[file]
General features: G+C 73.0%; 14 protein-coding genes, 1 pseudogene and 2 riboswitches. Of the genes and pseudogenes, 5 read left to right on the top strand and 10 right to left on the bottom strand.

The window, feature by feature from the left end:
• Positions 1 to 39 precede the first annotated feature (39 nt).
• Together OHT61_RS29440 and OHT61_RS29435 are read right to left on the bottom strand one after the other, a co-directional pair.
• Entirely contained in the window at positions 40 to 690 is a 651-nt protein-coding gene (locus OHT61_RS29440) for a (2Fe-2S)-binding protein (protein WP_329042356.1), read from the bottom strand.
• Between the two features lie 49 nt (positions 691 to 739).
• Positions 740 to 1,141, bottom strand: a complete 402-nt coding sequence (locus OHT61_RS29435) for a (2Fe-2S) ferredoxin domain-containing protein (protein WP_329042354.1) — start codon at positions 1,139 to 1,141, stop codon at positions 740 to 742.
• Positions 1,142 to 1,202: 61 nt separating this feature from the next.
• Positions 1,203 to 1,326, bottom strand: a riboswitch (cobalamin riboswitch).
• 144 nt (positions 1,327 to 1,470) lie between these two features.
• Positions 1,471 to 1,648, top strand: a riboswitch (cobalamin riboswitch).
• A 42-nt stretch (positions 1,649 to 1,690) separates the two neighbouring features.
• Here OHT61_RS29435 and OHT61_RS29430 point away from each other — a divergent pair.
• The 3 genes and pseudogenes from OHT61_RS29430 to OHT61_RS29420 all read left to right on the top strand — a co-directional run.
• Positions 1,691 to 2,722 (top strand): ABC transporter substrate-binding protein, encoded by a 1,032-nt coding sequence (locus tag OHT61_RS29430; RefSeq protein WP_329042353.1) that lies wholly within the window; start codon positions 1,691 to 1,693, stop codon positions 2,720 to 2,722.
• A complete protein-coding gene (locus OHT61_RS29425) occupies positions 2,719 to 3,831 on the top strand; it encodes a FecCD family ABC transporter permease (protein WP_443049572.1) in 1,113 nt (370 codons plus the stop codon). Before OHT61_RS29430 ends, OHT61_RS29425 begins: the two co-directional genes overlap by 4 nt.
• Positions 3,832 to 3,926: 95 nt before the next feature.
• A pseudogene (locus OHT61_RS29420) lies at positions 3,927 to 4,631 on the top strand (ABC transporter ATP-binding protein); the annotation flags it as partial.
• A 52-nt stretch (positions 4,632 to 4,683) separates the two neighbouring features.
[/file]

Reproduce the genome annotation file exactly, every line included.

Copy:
General features: G+C 73.0%; 14 protein-coding genes, 1 pseudogene and 2 riboswitches. Of the genes and pseudogenes, 5 read left to right on the top strand and 10 right to left on the bottom strand.

The window, feature by feature from the left end:
• Positions 1 to 39 precede the first annotated feature (39 nt).
• Together OHT61_RS29440 and OHT61_RS29435 are read right to left on the bottom strand one after the other, a co-directional pair.
• Entirely contained in the window at positions 40 to 690 is a 651-nt protein-coding gene (locus OHT61_RS29440) for a (2Fe-2S)-binding protein (protein WP_329042356.1), read from the bottom strand.
• Between the two features lie 49 nt (positions 691 to 739).
• Positions 740 to 1,141, bottom strand: a complete 402-nt coding sequence (locus OHT61_RS29435) for a (2Fe-2S) ferredoxin domain-containing protein (protein WP_329042354.1) — start codon at positions 1,139 to 1,141, stop codon at positions 740 to 742.
• Positions 1,142 to 1,202: 61 nt separating this feature from the next.
• Positions 1,203 to 1,326, bottom strand: a riboswitch (cobalamin riboswitch).
• 144 nt (positions 1,327 to 1,470) lie between these two features.
• Positions 1,471 to 1,648, top strand: a riboswitch (cobalamin riboswitch).
• A 42-nt stretch (positions 1,649 to 1,690) separates the two neighbouring features.
• Here OHT61_RS29435 and OHT61_RS29430 point away from each other — a divergent pair.
• The 3 genes and pseudogenes from OHT61_RS29430 to OHT61_RS29420 all read left to right on the top strand — a co-directional run.
• Positions 1,691 to 2,722 (top strand): ABC transporter substrate-binding protein, encoded by a 1,032-nt coding sequence (locus tag OHT61_RS29430; RefSeq protein WP_329042353.1) that lies wholly within the window; start codon positions 1,691 to 1,693, stop codon positions 2,720 to 2,722.
• A complete protein-coding gene (locus OHT61_RS29425) occupies positions 2,719 to 3,831 on the top strand; it encodes a FecCD family ABC transporter permease (protein WP_443049572.1) in 1,113 nt (370 codons plus the stop codon). Before OHT61_RS29430 ends, OHT61_RS29425 begins: the two co-directional genes overlap by 4 nt.
• Positions 3,832 to 3,926: 95 nt before the next feature.
• A pseudogene (locus OHT61_RS29420) lies at positions 3,927 to 4,631 on the top strand (ABC transporter ATP-binding protein); the annotation flags it as partial.
• A 52-nt stretch (positions 4,632 to 4,683) separates the two neighbouring features.